All he needs, he says, is food on the table each day, a car to drive and a roof over his head.

“We resolved to be competitive and stay in Germany. All our suppliers are from Germany, or if we can’t get it from Germany then a neighbouring country. Of course, some parts, like frequency inverters are only made in Asia.

“Every day is a challenge for us to be better. We need the dedication of our employees to do this. So my dedication for them is to run the business as best I can and keep it here.”

After the global economy took a nosedive in 2008-09, many manufacturing companies in Germany – and indeed across the world – laid off staff, introduce reduced shifts and had extended summer closures. Not Kühnezug, says Böttcher. The German government introduced a scheme to support workers facing reduced hours, which many companies were happy to benefit from. “We never had a single day where we thought of doing it,” he says. “Of course, projects were dumped or delayed but we always had enough work. We did not have to let any employees go.”

Today business appears to be picking up, he says. The level of work from German customers is good. Internationally, enquiry levels have definitely returned but there is still some uncertainty about projects actually starting. “People are no longer saying no but decisions are still slow,” he says.

A revenue stream that Kühnezug does not chase is crane servicing and maintenance contracts. It does offer servicing for its own cranes but has only taken on the maintenance of other makes when it has installed a new crane for a customer and been asked to look after all cranes in the factory. ”We don’t go looking to maintain other makes,” Böttcher says. “Our philosophy is that the customer should be able to help himself” - which seems like heresy in the modern crane industry. He explains that Kühnezug’s cranes are designed to be as simple as possible to be repaired without needing any proprietary software and laptop. “We have a closed winch system with the drum, motor and gearbox all in a line. There is no coupling or steel construction that can move. Our drive unit can be unbolted and easily replaced, if required,” Böttcher says.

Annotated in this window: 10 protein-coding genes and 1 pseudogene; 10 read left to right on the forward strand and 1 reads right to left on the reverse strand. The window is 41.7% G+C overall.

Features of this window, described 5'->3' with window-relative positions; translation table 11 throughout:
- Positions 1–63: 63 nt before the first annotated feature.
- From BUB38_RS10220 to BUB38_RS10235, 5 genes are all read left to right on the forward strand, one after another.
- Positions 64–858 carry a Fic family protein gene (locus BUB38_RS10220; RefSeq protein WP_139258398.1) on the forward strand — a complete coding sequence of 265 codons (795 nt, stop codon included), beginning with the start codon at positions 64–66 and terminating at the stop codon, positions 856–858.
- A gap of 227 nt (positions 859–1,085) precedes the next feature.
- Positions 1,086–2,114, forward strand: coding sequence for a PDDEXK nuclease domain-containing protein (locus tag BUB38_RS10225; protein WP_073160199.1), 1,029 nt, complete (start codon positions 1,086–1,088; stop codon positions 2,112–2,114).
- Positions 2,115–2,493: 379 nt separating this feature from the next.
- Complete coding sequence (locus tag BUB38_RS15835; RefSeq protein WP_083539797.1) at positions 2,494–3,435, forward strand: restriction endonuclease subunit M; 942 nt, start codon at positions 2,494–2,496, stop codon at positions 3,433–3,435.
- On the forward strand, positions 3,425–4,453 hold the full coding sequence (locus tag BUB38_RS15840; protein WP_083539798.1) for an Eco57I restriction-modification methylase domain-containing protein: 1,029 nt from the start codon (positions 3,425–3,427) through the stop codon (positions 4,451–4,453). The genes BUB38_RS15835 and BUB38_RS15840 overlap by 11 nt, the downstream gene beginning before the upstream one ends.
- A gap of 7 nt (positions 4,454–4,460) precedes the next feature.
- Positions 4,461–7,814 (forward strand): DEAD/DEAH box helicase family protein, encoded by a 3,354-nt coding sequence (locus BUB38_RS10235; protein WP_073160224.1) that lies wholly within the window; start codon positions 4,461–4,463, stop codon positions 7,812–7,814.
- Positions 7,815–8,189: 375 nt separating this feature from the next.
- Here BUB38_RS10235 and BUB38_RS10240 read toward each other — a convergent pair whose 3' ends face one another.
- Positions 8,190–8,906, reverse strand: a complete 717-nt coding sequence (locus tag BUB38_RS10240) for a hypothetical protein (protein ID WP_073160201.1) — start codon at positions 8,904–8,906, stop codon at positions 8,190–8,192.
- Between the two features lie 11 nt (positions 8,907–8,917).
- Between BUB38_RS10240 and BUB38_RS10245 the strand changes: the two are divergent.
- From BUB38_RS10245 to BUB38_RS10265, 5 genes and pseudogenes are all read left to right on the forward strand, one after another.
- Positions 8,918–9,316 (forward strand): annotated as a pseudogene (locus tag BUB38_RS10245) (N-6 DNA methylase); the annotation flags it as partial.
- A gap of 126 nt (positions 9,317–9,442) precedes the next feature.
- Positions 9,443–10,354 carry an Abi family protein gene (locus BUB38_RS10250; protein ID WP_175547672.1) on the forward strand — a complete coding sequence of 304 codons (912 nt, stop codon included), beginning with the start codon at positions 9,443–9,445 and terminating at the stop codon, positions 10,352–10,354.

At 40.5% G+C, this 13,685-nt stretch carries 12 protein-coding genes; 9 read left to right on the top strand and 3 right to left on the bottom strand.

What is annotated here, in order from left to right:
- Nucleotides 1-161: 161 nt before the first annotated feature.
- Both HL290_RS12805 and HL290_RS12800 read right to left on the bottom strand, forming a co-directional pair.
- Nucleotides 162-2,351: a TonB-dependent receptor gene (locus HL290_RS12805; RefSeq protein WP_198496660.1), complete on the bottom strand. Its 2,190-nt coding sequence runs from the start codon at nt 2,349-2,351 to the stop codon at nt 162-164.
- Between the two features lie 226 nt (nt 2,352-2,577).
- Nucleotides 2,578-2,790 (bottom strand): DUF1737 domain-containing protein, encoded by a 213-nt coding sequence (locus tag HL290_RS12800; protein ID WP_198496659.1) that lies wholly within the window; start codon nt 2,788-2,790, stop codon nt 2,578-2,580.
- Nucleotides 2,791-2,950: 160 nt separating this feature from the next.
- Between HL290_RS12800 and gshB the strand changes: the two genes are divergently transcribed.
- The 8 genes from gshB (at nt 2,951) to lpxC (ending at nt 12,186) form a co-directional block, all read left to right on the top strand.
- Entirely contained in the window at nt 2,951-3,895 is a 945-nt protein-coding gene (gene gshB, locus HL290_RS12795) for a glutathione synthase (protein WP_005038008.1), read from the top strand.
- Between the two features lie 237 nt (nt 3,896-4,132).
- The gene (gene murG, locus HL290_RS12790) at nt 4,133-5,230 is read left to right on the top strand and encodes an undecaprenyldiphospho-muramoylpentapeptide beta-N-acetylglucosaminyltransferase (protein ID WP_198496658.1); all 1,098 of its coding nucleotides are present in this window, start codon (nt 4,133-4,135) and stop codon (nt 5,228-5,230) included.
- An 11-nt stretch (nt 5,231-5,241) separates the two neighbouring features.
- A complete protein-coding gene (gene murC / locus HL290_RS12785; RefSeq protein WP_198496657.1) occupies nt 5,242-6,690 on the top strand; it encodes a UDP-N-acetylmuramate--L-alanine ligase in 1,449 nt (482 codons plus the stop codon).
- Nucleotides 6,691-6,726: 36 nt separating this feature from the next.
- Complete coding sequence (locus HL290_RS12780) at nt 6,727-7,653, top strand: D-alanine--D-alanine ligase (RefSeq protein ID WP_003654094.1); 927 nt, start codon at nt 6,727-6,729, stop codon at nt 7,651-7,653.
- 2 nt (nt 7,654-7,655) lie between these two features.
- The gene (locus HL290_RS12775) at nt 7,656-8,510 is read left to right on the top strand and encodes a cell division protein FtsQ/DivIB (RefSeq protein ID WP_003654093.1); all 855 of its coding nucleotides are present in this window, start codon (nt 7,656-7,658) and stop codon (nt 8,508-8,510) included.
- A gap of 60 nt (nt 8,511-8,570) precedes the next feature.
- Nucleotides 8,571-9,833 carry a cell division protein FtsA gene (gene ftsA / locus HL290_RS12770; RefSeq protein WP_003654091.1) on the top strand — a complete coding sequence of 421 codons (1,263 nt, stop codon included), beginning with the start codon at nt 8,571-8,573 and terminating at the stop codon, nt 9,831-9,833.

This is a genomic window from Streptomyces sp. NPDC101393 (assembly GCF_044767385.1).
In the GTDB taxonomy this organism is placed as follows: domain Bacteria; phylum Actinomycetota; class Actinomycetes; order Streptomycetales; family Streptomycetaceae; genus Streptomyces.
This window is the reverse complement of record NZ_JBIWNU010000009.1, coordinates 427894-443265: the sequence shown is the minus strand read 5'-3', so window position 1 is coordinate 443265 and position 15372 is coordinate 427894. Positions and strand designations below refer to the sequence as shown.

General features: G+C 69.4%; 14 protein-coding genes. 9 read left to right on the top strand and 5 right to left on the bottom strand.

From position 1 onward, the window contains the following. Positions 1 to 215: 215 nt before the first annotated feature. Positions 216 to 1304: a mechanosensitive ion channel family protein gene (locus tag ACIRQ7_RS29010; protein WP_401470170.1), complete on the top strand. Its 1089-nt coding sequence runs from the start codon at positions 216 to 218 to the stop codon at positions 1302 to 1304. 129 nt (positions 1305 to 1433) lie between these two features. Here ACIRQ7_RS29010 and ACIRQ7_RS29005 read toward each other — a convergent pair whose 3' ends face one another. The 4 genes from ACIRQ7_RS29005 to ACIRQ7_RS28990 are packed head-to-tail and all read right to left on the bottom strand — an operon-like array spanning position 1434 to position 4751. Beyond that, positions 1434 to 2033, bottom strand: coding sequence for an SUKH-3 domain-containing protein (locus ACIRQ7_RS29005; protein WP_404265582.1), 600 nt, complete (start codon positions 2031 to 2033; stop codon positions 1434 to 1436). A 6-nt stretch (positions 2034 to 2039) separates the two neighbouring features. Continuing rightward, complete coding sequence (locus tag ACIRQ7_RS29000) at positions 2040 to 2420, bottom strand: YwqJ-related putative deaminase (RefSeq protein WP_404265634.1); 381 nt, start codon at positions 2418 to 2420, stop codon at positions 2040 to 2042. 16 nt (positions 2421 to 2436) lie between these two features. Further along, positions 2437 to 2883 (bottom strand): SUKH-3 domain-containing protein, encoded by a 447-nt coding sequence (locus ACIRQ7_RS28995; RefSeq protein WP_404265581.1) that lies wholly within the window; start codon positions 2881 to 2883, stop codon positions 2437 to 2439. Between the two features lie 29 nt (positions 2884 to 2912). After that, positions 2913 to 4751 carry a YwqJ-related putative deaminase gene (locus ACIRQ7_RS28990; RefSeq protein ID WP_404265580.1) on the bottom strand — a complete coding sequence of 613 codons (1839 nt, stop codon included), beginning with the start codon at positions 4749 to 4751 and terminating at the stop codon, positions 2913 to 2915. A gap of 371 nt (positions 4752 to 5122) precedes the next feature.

Kühnezug has been using polyamide running wheels for the past 40 years, which are not only quieter than steel wheels but allow direct running on the upper flange of the crane girder, removing the cost of a crane rail.

Kühnezug also pioneered the use of oval profile girders, which it calls OVALplus. This profile is inherently strong and so reduces the amount - and weight - of steel material required, saving further costs. They are made simply by pressing steel tubes into an oval shape, eliminating welds.

All along the way the Böttchers have sought to keep Kühnezug below the radar of its major competitors and not draw attention to themselves. “Our competition is many times bigger than us so we are not really interested in talking too much.” This also explains their reluctance to answer questions relating to the size of the company, employee numbers, sales turnover or profitability. There has not even been any great rush to get the company’s website up and running, it seems. Instead the focus is simply on building cranes and keeping customers happy enough to keep coming back and to tell their friends.

But of course this is a small industry. The big competitors certainly know about Kühnezug. Jan Böttcher says he receives by mail several approaches every year asking if he wants to sell the business or get into some sort of discussion. Usually there is no way of knowing who is behind these approaches, he says. Some are probably from business brokers looking to make a deal or from venture capitalists wanting something to buy, strip and sell. And it is very likely that some are from competitors, or at least from someone acting on their behalf.

“But we never reply. We are not interested,” Böttcher says.